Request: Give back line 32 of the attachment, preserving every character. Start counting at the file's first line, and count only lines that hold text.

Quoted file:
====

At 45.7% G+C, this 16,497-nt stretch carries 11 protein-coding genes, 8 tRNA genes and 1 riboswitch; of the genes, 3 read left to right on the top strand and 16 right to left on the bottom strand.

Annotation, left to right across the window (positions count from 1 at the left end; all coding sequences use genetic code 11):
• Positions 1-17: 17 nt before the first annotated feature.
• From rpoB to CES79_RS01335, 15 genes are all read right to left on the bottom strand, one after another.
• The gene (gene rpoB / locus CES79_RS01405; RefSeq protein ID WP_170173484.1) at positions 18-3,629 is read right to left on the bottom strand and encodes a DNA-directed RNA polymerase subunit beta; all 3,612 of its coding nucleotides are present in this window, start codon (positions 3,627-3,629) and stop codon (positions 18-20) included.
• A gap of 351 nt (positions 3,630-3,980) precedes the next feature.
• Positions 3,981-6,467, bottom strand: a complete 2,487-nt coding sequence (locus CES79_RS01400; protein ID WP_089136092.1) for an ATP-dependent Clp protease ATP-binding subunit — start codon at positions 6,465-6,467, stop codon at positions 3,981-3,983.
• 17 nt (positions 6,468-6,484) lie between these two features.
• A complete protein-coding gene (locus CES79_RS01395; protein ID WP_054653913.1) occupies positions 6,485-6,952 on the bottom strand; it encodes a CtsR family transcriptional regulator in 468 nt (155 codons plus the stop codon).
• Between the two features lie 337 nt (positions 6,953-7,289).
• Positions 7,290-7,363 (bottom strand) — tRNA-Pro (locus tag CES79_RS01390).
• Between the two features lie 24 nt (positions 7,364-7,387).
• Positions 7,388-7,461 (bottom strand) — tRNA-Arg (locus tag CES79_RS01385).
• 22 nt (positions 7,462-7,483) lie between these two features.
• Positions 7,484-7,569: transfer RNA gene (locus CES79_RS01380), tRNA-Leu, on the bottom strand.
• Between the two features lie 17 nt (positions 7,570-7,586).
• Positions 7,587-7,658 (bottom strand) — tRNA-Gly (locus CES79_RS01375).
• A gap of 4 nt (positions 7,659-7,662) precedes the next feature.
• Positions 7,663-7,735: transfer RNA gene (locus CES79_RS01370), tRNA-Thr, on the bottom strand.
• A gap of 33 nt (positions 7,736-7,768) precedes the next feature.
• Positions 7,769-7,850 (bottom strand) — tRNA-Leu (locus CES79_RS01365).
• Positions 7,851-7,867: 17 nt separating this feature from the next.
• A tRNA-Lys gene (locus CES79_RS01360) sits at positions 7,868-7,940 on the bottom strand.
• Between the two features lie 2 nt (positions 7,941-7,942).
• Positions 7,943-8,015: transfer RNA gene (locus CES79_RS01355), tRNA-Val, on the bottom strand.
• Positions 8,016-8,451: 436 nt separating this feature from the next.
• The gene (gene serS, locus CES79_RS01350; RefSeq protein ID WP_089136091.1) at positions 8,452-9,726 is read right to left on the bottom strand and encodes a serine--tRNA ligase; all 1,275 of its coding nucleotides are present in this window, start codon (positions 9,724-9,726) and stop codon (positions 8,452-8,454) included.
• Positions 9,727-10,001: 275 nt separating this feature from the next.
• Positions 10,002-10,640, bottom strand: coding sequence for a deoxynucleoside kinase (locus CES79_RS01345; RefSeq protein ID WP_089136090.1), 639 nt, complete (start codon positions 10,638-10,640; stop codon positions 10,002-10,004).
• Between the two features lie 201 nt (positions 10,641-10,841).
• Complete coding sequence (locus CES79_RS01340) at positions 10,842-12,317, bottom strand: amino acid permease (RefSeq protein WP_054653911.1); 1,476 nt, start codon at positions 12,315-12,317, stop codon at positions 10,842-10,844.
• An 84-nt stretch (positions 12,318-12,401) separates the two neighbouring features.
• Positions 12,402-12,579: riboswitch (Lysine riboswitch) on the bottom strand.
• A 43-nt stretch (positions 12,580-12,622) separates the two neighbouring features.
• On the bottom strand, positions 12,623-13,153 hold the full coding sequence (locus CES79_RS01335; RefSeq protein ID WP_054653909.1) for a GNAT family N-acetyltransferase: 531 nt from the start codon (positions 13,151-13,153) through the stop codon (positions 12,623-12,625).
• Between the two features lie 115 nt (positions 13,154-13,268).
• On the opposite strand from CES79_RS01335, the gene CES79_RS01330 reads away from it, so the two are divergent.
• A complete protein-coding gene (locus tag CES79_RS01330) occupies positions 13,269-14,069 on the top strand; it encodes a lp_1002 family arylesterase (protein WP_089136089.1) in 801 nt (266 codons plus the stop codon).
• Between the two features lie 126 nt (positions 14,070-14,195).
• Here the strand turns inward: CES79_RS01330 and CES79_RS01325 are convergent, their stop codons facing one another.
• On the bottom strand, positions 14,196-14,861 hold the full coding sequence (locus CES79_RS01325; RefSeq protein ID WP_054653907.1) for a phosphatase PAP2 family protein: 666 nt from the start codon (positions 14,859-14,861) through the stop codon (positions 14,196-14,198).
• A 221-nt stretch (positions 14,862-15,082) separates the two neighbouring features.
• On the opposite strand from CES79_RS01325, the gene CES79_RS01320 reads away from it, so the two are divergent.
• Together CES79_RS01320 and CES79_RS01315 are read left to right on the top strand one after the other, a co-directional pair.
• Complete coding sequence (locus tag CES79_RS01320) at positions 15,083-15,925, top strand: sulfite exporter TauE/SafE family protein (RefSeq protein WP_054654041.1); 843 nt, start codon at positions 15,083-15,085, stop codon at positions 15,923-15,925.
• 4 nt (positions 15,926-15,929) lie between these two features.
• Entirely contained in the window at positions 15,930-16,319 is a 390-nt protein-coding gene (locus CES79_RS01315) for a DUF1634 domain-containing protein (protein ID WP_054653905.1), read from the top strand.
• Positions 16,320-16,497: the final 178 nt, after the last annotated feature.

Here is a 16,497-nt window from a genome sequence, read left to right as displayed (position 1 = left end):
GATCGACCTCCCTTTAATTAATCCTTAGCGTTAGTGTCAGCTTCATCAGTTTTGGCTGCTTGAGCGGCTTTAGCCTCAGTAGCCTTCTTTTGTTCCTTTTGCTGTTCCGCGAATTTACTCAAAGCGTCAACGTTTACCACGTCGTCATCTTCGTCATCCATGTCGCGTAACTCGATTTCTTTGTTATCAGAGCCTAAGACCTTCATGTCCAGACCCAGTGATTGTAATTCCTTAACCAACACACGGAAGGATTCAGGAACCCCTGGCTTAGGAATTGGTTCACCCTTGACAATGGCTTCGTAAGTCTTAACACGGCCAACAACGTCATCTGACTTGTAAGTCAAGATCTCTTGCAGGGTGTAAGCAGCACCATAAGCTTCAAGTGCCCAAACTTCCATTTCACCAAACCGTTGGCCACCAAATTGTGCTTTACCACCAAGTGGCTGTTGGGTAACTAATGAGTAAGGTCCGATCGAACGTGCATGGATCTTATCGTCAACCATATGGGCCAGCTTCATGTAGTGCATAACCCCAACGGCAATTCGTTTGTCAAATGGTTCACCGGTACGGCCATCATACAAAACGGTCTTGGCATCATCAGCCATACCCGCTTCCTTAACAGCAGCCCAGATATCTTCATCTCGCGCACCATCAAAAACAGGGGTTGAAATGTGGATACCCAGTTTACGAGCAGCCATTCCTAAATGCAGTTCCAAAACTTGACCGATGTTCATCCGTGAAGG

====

• An 84-nt stretch (positions 12,318-12,401) separates the two neighbouring features.